Mom of two helps 250 families in the past 15 months. Elsa Ramon reports.
What becomes of a refugee when they’re no longer a refugee? We spend so much time talking about migration caps and vetting that we seem to ignore all the Americans living amongst us, trying to acclimate to their new country after the harrowing journey from their former homeland. Would it surprise you to learn that they start their new life in substantial debt? Or that they don’t have many of the basic items they need to live, let alone feel like a human being? Wouldn’t you like to know how you can help?
“I have absolutely no background in this. I’ve never worked in politics or the nonprofit sector. I spent ten years in digital marketing before leaving to raise my two kids. But Miry’s Listdidn’t come from a place of wanting to change the system of refugee resettlement. It came from me, as a mom, seeing a baby without a crib mattress and wanting to help.”
How does a Syrian refugee start their life over in the U.S.? Try hosting a dinner for an entire neighborhood. That's exactly what the New Arrival Supper Club is all about. Every month, a new refugee family will cook food for an entire neighborhood. The club will sell tickets to the event, and 90% of the proceeds will go to the family that cooked.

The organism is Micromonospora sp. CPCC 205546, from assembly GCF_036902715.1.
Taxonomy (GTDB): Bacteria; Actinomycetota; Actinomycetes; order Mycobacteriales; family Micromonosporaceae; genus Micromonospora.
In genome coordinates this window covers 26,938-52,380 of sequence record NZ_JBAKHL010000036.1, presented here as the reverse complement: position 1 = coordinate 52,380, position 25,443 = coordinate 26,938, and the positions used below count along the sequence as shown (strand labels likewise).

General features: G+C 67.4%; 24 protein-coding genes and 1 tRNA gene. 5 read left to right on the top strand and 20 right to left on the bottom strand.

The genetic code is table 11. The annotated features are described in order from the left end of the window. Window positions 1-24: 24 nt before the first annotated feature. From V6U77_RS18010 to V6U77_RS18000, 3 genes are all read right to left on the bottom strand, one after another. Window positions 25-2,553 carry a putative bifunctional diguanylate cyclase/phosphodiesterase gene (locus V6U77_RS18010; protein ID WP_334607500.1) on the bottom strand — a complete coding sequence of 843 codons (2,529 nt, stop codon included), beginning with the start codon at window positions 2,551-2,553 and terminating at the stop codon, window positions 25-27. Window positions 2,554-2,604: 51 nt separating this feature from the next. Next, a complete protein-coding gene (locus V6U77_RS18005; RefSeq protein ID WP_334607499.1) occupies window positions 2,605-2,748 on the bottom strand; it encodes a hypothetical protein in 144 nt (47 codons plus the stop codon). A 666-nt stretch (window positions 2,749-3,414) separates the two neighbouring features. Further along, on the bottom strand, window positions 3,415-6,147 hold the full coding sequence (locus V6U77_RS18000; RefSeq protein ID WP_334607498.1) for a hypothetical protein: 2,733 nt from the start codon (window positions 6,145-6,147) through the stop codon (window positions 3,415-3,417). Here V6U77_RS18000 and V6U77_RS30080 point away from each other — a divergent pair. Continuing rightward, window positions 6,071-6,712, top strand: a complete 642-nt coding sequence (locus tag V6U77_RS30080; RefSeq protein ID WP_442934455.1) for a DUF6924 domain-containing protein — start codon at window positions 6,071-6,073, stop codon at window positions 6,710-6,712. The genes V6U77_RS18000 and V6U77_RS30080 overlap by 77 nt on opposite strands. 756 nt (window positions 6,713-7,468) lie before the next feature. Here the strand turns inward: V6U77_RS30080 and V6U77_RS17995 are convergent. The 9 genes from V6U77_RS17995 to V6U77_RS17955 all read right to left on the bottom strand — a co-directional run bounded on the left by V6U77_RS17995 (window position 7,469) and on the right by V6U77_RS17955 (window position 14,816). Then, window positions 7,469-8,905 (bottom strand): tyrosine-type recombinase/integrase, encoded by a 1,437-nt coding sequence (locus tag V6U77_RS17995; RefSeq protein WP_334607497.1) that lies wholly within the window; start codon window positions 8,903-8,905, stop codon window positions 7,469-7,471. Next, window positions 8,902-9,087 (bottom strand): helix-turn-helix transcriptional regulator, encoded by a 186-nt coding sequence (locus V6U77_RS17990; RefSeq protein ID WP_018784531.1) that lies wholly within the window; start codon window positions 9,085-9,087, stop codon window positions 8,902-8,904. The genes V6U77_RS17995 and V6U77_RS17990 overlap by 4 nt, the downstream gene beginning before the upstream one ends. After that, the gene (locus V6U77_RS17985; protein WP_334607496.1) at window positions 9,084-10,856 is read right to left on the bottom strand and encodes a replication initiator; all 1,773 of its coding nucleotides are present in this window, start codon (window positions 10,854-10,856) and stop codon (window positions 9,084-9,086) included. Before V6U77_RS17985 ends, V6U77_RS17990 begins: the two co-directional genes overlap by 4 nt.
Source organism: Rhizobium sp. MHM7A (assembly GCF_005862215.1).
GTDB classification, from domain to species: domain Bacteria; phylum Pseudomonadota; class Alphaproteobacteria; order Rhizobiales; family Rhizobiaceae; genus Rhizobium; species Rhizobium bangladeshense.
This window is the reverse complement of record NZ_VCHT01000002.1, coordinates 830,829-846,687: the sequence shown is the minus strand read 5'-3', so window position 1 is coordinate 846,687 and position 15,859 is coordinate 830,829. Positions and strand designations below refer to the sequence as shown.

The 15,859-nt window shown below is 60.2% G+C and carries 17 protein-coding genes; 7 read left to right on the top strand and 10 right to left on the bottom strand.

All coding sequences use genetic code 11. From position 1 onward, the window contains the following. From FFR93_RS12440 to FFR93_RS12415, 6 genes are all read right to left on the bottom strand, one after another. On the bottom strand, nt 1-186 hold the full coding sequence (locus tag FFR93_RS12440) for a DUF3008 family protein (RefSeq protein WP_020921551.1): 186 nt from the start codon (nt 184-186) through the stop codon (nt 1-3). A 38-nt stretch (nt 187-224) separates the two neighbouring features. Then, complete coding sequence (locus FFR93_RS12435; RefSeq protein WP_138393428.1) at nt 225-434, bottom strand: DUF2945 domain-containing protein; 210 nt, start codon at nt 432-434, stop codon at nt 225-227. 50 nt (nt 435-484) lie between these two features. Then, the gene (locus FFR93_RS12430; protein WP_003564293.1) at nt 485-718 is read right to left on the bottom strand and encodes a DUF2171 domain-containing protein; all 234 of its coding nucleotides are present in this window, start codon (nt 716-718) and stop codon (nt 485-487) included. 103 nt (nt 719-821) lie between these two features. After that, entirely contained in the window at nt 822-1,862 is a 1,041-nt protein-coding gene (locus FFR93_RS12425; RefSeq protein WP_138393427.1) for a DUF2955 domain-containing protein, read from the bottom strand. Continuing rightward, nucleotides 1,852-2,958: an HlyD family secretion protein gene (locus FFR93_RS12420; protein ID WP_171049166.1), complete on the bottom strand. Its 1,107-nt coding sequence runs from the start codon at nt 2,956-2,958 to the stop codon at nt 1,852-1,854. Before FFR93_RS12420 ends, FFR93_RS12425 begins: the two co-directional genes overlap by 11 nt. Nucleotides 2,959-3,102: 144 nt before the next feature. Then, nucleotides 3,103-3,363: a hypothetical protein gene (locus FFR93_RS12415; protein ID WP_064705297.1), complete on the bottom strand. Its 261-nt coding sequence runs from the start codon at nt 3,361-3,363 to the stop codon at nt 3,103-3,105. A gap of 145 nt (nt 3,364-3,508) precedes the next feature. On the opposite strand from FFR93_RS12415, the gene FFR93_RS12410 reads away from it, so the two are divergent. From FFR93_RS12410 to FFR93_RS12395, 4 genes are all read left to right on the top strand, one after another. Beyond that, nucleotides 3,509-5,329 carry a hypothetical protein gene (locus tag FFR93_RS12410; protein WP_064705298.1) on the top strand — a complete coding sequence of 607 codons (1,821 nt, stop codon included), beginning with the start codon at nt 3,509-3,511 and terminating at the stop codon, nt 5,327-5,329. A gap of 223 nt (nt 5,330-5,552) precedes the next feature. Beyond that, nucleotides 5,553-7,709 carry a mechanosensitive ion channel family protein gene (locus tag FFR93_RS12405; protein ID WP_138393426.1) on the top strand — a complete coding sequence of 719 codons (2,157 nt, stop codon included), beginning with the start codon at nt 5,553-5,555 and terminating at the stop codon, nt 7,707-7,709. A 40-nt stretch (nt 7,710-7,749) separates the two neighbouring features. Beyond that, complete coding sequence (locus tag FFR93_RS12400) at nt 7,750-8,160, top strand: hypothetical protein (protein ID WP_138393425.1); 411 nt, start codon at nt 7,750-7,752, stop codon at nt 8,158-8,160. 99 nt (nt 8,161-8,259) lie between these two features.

When Babak Esmaeily and his 11-year-old son Behniya arrived in Turlock, CA in January 2017, they were seeking a fresh start. But this wasn’t just any move. As refugees from Iran, where Babak and his family were persecuted for promoting secular education, the father and son have had to create a whole new life—in a whole new language. Nothing about being a refugee is normal, but with their new routine slowly taking shape, Babak and Behniya are learning together how to be a family, and how to move forward.
"You don't need to share a language...you can share a meal." Syrian refugees are breaking bread––and breaking down barriers in California.
Started in 2016 by Miry Whitehill-Ben Atar, Miry's List is primarily a social media-based group that provides assistance to refugee families coming to Southern California with donations int he way of furniture, clothing and other vital necessities.
When Miry Whitehill-Ben Atar visited a Syrian family newly arrived to Los Angeles about a year ago, with a friend who knew them through church, the 31-year-old mother of two noticed that the refugee family shared much in common with hers: The Syrian woman was her age with a baby her son’s age. But she also noticed a striking difference in their home — the apartment was almost empty.